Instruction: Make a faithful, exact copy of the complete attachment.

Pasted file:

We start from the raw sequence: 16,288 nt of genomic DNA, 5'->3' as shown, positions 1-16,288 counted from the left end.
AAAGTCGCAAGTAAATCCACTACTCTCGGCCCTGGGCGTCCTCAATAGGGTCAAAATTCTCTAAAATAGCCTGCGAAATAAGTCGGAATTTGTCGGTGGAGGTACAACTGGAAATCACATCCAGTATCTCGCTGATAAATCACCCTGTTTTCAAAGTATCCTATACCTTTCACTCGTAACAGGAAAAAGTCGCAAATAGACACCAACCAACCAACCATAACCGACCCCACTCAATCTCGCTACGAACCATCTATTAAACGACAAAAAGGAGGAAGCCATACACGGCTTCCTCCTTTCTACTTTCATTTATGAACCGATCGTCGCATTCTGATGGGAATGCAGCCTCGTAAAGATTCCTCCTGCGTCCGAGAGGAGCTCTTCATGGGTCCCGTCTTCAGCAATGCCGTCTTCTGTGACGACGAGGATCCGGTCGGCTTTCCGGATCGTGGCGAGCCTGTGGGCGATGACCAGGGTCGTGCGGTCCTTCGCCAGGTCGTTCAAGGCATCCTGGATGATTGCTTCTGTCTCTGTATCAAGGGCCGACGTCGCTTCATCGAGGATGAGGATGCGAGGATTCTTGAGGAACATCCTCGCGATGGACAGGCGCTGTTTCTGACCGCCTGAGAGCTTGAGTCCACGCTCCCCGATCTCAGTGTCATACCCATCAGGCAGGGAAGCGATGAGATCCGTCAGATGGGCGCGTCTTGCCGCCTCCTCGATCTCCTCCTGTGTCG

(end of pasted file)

We start from the raw sequence: 16,288 nt of genomic DNA, 5'->3' as shown, positions 1-16,288 counted from the left end.
AAAGTCGCAAGTAAATCCACTACTCTCGGCCCTGGGCGTCCTCAATAGGGTCAAAATTCTCTAAAATAGCCTGCGAAATAAGTCGGAATTTGTCGGTGGAGGTACAACTGGAAATCACATCCAGTATCTCGCTGATAAATCACCCTGTTTTCAAAGTATCCTATACCTTTCACTCGTAACAGGAAAAAGTCGCAAATAGACACCAACCAACCAACCATAACCGACCCCACTCAATCTCGCTACGAACCATCTATTAAACGACAAAAAGGAGGAAGCCATACACGGCTTCCTCCTTTCTACTTTCATTTATGAACCGATCGTCGCATTCTGATGGGAATGCAGCCTCGTAAAGATTCCTCCTGCGTCCGAGAGGAGCTCTTCATGGGTCCCGTCTTCAGCAATGCCGTCTTCTGTGACGACGAGGATCCGGTCGGCTTTCCGGATCGTGGCGAGCCTGTGGGCGATGACCAGGGTCGTGCGGTCCTTCGCCAGGTCGTTCAAGGCATCCTGGATGATTGCTTCTGTCTCTGTATCAAGGGCCGACGTCGCTTCATCGAGGATGAGGATGCGAGGATTCTTGAGGAACATCCTCGCGATGGACAGGCGCTGTTTCTGACCGCCTGAGAGCTTGAGTCCACGCTCCCCGATCTCAGTGTCATACCCATCAGGCAGGGAAGCGATGAGATCCGTCAGATGGGCGCGTCTTGCCGCCTCCTCGATCTCCTCCTGTGTCG